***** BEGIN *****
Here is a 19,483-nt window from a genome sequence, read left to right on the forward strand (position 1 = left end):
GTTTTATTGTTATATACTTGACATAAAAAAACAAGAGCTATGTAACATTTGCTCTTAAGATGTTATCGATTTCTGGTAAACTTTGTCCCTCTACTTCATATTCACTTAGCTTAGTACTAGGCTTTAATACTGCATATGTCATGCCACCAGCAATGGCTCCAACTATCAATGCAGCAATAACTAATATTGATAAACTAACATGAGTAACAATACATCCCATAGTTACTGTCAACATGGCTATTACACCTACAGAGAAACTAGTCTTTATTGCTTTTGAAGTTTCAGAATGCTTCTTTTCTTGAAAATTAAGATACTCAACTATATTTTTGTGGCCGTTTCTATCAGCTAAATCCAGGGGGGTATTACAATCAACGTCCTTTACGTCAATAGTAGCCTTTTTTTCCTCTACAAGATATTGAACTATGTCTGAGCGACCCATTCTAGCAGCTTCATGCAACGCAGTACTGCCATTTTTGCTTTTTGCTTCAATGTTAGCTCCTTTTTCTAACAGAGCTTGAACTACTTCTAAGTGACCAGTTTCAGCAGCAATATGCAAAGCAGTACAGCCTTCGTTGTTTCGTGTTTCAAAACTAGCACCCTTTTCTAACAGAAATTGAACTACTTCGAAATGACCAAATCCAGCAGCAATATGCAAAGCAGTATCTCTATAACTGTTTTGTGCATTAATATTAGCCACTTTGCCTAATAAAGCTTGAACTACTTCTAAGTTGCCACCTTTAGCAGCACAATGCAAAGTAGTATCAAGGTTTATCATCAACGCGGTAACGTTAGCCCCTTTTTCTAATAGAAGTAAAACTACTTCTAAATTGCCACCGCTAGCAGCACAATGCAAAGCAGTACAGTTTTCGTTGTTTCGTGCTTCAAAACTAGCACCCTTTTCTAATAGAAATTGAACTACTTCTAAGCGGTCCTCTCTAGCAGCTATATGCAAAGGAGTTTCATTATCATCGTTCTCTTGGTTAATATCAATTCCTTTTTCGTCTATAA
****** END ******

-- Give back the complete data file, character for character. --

Here is a 19,483-nt window from a genome sequence, read left to right on the forward strand (position 1 = left end):
GTTTTATTGTTATATACTTGACATAAAAAAACAAGAGCTATGTAACATTTGCTCTTAAGATGTTATCGATTTCTGGTAAACTTTGTCCCTCTACTTCATATTCACTTAGCTTAGTACTAGGCTTTAATACTGCATATGTCATGCCACCAGCAATGGCTCCAACTATCAATGCAGCAATAACTAATATTGATAAACTAACATGAGTAACAATACATCCCATAGTTACTGTCAACATGGCTATTACACCTACAGAGAAACTAGTCTTTATTGCTTTTGAAGTTTCAGAATGCTTCTTTTCTTGAAAATTAAGATACTCAACTATATTTTTGTGGCCGTTTCTATCAGCTAAATCCAGGGGGGTATTACAATCAACGTCCTTTACGTCAATAGTAGCCTTTTTTTCCTCTACAAGATATTGAACTATGTCTGAGCGACCCATTCTAGCAGCTTCATGCAACGCAGTACTGCCATTTTTGCTTTTTGCTTCAATGTTAGCTCCTTTTTCTAACAGAGCTTGAACTACTTCTAAGTGACCAGTTTCAGCAGCAATATGCAAAGCAGTACAGCCTTCGTTGTTTCGTGTTTCAAAACTAGCACCCTTTTCTAACAGAAATTGAACTACTTCGAAATGACCAAATCCAGCAGCAATATGCAAAGCAGTATCTCTATAACTGTTTTGTGCATTAATATTAGCCACTTTGCCTAATAAAGCTTGAACTACTTCTAAGTTGCCACCTTTAGCAGCACAATGCAAAGTAGTATCAAGGTTTATCATCAACGCGGTAACGTTAGCCCCTTTTTCTAATAGAAGTAAAACTACTTCTAAATTGCCACCGCTAGCAGCACAATGCAAAGCAGTACAGTTTTCGTTGTTTCGTGCTTCAAAACTAGCACCCTTTTCTAATAGAAATTGAACTACTTCTAAGCGGTCCTCTCTAGCAGCTATATGCAAAGGAGTTTCATTATCATCGTTCTCTTGGTTAATATCAATTCCTTTTTCGTCTATAA